11 Jun 2007

Offsite 2007

Four and a half hours scampering around the BRE car park in Watford today brought on a familiar feeling of having been here before. New housing exhibitions opening, like Offsite 2007, are always accompanied by a feeling of excitement, anticipation, even euphoria, but I come away a little let down and rather bemused. “What was all that about?” I ask myself. It was rather like Offsite 2005 – hardly surprising because it was largely the same people on the same site. But it also reminded me of the Milton Keynes Energy World exhibition in 1986. Twenty years on, what has really changed? On the one hand, you want to congratulate everyone for the phenomenal amount of work undertaken to get everything up and running for the opening event. On the other, you can’t help wondering who this is intended to impress, especially as I understand the public don’t get access to the BRE site.

The star of the show was the Kingspan Lighthouse, the first house in the country to achieve Level 6 of the Code for Sustainable Homes – i.e. it’s zero carbon. It was a peculiar looking affair with lots of chestnut siding wrapped around a tall thin three-storey structure. It didn’t really look like a house, but I think that was the point. In fact, none of the new exhibits looked like houses that we would instantly recognise as houses. Tear up the old, bring in the new. You get the message: this is about re-engineering our lives just as much as re-engineering our homes.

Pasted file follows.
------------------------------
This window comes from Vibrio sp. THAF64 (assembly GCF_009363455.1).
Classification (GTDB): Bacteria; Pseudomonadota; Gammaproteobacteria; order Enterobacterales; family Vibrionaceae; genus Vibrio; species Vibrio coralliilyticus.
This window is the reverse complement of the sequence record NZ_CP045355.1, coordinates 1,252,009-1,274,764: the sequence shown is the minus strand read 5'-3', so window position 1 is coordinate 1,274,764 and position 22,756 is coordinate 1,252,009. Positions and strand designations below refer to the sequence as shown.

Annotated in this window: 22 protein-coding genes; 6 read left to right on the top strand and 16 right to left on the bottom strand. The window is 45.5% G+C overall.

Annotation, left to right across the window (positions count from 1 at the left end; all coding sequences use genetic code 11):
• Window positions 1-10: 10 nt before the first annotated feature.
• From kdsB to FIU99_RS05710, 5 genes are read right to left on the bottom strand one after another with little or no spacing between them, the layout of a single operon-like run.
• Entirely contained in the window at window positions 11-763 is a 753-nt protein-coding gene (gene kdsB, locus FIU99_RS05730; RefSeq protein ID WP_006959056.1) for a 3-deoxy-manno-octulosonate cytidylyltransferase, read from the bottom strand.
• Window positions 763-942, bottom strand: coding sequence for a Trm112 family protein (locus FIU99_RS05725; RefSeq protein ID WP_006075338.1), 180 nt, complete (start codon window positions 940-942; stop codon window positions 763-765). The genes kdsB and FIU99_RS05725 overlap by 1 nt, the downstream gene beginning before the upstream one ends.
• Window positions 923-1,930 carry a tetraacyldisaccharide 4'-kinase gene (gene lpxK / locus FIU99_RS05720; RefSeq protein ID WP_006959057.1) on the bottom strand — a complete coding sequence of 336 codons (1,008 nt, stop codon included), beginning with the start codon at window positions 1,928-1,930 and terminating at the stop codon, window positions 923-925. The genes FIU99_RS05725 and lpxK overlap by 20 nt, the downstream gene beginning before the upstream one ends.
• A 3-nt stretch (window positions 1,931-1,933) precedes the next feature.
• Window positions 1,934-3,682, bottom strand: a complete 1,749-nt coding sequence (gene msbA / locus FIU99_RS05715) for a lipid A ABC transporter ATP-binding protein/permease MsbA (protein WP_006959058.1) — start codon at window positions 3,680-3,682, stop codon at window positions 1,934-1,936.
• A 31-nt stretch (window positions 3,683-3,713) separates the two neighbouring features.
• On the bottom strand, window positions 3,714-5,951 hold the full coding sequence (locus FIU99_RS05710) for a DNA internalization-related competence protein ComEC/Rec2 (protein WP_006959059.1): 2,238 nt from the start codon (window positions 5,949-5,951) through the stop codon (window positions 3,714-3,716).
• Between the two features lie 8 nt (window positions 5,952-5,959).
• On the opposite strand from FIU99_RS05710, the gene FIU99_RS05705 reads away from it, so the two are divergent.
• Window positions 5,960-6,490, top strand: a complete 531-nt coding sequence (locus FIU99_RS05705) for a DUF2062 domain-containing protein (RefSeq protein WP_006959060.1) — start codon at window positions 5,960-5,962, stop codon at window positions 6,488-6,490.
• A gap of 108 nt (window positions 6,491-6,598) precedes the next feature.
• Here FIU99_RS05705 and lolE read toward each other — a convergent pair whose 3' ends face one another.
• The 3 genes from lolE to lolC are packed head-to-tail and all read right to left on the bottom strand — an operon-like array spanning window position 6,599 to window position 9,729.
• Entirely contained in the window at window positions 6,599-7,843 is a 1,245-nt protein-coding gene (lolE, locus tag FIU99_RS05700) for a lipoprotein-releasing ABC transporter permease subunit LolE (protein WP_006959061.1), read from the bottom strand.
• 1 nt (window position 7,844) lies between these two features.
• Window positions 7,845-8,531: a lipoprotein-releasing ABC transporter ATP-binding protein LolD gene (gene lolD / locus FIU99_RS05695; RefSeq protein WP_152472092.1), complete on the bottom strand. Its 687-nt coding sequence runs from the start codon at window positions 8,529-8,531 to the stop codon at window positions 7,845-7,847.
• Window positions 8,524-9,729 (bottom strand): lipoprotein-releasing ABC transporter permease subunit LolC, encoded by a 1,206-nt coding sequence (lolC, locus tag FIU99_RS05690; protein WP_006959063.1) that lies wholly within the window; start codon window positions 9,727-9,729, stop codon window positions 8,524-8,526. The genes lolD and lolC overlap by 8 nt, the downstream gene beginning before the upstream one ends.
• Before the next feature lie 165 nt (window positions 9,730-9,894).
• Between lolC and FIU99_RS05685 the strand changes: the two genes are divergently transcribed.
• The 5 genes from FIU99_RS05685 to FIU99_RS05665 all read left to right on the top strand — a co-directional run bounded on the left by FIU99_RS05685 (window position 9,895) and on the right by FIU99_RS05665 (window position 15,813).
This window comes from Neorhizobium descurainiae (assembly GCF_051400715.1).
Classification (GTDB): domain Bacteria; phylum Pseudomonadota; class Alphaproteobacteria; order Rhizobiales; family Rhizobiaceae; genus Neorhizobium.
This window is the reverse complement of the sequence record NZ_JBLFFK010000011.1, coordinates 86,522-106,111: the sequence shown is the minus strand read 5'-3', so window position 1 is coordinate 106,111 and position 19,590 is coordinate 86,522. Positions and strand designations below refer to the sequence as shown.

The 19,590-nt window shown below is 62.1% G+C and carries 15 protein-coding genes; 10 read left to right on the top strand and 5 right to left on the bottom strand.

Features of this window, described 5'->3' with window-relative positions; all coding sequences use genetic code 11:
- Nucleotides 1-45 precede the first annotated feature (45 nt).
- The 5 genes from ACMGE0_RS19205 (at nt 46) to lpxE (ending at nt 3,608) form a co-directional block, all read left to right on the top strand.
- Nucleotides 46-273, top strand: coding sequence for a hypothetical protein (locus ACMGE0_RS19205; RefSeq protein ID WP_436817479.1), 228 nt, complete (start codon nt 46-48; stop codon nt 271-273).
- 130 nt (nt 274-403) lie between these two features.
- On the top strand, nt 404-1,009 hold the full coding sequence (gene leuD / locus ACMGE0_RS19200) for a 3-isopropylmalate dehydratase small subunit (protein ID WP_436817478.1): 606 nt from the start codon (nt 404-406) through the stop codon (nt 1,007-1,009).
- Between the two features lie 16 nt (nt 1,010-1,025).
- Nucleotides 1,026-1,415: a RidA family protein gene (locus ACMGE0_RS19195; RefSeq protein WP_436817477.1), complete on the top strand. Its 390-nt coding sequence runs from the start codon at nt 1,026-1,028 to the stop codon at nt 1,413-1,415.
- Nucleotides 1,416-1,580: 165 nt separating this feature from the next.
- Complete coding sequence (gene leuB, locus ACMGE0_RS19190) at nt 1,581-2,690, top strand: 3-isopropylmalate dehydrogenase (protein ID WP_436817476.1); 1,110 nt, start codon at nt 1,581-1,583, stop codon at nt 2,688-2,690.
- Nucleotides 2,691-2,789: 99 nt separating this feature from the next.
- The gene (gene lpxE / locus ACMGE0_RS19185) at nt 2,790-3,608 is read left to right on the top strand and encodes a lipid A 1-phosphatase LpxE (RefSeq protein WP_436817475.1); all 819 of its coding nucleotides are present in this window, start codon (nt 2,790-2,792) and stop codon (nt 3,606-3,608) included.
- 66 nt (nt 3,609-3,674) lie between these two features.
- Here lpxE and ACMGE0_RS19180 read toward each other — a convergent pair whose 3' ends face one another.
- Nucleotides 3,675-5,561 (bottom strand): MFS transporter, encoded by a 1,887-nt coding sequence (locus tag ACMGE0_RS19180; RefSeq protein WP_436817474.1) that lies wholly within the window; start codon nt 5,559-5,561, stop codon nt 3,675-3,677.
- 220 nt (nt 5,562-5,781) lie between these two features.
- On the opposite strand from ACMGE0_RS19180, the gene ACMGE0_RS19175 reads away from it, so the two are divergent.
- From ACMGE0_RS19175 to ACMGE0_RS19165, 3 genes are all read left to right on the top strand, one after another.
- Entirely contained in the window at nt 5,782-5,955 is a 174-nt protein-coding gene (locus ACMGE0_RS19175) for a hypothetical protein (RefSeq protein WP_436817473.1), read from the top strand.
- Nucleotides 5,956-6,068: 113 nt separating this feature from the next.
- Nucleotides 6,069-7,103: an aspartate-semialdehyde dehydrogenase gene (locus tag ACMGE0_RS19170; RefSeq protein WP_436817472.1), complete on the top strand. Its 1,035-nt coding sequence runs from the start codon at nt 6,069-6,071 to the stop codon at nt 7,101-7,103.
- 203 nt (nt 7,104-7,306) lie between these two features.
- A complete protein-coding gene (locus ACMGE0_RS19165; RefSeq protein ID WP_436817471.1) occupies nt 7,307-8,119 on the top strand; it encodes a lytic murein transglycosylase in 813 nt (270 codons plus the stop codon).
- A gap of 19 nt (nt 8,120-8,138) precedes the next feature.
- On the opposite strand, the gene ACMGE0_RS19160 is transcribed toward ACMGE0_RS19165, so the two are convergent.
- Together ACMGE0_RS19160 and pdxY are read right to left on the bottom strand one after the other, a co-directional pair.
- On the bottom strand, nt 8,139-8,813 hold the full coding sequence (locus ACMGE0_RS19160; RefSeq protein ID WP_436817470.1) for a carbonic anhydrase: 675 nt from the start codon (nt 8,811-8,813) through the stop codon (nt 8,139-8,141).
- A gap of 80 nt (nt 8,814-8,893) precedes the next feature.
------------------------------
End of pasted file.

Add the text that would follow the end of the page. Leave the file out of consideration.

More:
The guys in Stewart Milne’s Sigma showhouse seemed just a little miffed. Their house only got to Level 5 and that thanks to three roof-mounted wind turbines which, of course, weren’t even spinning, let alone producing any electricity. “We’d get a six if we built them in a courtyard setting,” explained their minder. It’s all got very competitive, very quickly.

The Hanson Eco-Oast House made the nicest space, making use of one large room upstairs room, lit and ventilated by the huge vaulted roof. It was the only one with any wow factor, the sort of thing to excite the middle classes. Everyone had balconies, lots of balconies and there was timber in every shade and species you could think of.

So well done everyone who has chipped into this event. But is this the roadmap for tomorrow’s housing? We’ll have to wait and see.

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